The election season is upon us and along with it comes the standard Republican claims to be up against a powerful Democratic Party machine backed by the awesome clout of the “union bosses” of American labor. We have been told this endlessly by pundits on the reactionary right such as Sean Hannity, Rush Limbaugh, and Glenn Beck – those happy to misrepresent and distort the long decline and near-extinction of the American labor movement.
The latest incarnation of this preposterous and paranoid narrative is seen in two recent Wall Street Journal reports, finding that labor organizations spend more “on politics and lobbying [than is] generally thought.” Labor spending on influencing politics has ranged between $600 to $800 billion each year from 2008 through 2011, the Journal tells us, with spending tending to jump significantly during midterm and presidential election years. The paper identified increased union spending (outside financial support for federal electoral candidates) via reports submitted by labor organizations to the Department of Labor, which documents union support for state and local candidates, attempts to persuade union voters to support specific candidates, organizing as related to the 2011 Madison, Wisconsin rallies against Governor Scott Walker, and various polling fees, among other things. These funds originate from union dues, rather than through contributions given by individual union members. The Wall Street Journal reports figures from the Center for Responsive politics estimating that total political spending from unions on campaign contributions and other conventional lobbying was $1.1 billion from 2005 through 2011, with additional spending outlined above adding another $3.3 billion during the same period.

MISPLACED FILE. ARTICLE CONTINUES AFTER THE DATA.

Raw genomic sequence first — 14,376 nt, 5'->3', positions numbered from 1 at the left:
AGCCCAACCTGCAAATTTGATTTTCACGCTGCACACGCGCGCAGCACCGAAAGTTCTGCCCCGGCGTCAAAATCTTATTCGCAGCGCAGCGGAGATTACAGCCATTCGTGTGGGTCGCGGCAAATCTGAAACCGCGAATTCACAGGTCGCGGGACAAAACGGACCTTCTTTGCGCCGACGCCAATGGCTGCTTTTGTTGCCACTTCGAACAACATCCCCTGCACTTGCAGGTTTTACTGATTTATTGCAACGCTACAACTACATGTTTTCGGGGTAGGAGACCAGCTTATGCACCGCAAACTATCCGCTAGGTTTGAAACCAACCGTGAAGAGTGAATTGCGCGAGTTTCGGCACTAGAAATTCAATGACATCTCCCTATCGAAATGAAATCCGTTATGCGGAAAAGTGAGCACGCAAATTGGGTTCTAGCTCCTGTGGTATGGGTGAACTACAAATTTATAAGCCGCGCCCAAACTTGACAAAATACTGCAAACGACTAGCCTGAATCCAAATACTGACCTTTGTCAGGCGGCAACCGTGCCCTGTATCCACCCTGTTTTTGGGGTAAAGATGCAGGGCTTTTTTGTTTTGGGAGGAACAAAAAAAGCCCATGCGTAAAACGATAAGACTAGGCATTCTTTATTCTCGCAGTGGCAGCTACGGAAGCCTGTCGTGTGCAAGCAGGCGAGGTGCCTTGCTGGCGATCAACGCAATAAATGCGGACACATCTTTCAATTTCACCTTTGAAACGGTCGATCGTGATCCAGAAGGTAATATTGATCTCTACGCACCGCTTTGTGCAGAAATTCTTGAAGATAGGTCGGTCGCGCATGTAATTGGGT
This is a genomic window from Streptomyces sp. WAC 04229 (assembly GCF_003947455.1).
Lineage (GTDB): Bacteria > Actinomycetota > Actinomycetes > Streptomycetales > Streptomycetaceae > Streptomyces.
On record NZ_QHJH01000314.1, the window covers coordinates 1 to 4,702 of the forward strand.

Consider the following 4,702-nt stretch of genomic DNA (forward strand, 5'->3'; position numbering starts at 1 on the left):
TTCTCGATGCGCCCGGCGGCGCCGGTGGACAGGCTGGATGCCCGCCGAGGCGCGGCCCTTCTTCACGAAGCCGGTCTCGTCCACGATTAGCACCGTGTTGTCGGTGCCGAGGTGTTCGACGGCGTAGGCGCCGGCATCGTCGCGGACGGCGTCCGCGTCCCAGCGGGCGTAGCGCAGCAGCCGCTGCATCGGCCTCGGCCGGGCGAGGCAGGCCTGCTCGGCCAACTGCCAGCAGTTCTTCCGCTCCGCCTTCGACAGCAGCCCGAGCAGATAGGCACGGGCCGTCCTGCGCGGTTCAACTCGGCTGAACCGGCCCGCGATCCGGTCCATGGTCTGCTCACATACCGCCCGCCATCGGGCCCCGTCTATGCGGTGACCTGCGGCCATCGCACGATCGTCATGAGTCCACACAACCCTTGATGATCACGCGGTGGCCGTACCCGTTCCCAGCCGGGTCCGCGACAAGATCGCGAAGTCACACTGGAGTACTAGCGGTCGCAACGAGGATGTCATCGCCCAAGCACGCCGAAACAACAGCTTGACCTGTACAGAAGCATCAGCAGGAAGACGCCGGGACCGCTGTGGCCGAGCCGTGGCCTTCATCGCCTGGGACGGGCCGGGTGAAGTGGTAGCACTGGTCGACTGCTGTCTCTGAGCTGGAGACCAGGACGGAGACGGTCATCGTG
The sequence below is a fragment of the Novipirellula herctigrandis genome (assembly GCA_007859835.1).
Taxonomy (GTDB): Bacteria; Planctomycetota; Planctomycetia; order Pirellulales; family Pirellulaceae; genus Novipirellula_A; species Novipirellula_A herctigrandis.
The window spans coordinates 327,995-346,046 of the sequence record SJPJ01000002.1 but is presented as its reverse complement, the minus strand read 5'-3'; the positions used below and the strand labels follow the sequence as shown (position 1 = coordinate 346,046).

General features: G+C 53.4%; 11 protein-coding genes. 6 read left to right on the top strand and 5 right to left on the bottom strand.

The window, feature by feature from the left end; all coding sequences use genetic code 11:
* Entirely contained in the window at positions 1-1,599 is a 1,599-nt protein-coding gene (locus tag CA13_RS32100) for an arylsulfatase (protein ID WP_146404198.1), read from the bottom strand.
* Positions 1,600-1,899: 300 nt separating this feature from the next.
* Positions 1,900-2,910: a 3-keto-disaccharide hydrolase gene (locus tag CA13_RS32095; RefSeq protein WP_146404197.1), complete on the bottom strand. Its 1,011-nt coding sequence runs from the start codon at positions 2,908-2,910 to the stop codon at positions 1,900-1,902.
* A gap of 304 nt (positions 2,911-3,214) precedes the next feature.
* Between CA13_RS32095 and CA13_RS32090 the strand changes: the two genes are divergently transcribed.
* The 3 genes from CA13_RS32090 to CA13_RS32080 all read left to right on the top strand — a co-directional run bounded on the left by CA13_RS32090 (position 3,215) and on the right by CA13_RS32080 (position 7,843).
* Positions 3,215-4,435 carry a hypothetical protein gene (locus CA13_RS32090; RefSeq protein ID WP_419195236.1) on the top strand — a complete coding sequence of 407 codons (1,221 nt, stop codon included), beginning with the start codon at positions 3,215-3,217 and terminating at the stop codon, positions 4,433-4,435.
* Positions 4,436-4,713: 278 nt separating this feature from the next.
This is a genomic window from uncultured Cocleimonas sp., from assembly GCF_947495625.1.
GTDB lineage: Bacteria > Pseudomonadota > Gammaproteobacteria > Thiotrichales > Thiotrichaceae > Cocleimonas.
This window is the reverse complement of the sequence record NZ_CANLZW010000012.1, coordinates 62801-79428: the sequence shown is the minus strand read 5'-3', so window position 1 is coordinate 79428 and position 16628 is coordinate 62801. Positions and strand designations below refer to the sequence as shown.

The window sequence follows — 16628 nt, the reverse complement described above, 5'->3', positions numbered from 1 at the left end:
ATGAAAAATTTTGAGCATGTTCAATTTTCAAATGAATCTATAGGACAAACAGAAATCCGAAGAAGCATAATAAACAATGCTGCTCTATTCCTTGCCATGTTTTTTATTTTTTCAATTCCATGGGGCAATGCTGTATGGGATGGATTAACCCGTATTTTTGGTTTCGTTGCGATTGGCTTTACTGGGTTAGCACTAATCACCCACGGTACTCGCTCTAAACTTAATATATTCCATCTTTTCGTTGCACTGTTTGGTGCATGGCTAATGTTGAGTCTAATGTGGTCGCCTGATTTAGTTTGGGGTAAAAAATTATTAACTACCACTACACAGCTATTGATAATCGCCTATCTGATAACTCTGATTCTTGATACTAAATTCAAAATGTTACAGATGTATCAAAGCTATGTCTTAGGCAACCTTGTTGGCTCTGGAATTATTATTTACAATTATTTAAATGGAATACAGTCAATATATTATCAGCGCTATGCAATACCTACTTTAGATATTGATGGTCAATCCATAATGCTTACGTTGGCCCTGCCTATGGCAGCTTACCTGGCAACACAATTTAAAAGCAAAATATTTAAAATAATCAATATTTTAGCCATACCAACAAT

Attention at the Journal has also been devoted to teachers unions, including the National Education Association and American Federation of Teachers, which the paper reports spent more than $330 million on political campaigns and lobbying in the last five years. Much of this money went to paying election consultants, attempts at mobilizing and registering voters, for political advertising, to galvanizing support for “Obamacare,” and for supporting Democratic candidates. Spending by the two groups increased by between 50 to 100 percent from 2005 through 2011.
Some might view the above details as little more than informational. The pieces extend far beyond “educational” purpose, however, considering the Wall Street Journal’s notorious reputation (particularly its editorial and op-ed pages) for spewing right-wing, and anti-union tirades. This makes the paper little different than most union-baiting pundits on the reactionary right. The Journal reports certainly try to create the image in conservative readers’ minds that labor is an increasingly powerful force to be reckoned with. For example, one of the reports argues that “this kind of spending…has enabled the largest unions to maintain and in some cases increase their clout in Washington and state capitals…The result is that labor could be a stronger counterweight than commonly realized to “super PACs” that today raise millions from wealthy donors, in many cases to support Republican candidates and causes.” Labeling union activists working to influence politics and electoral campaigns as “a shadow army much larger than President Barack Obama’s current re-election staff,” the Journal reminds its readers of the thousands of local union organizations across the country, and highlights the one in four voters come this November election that will hail from union households.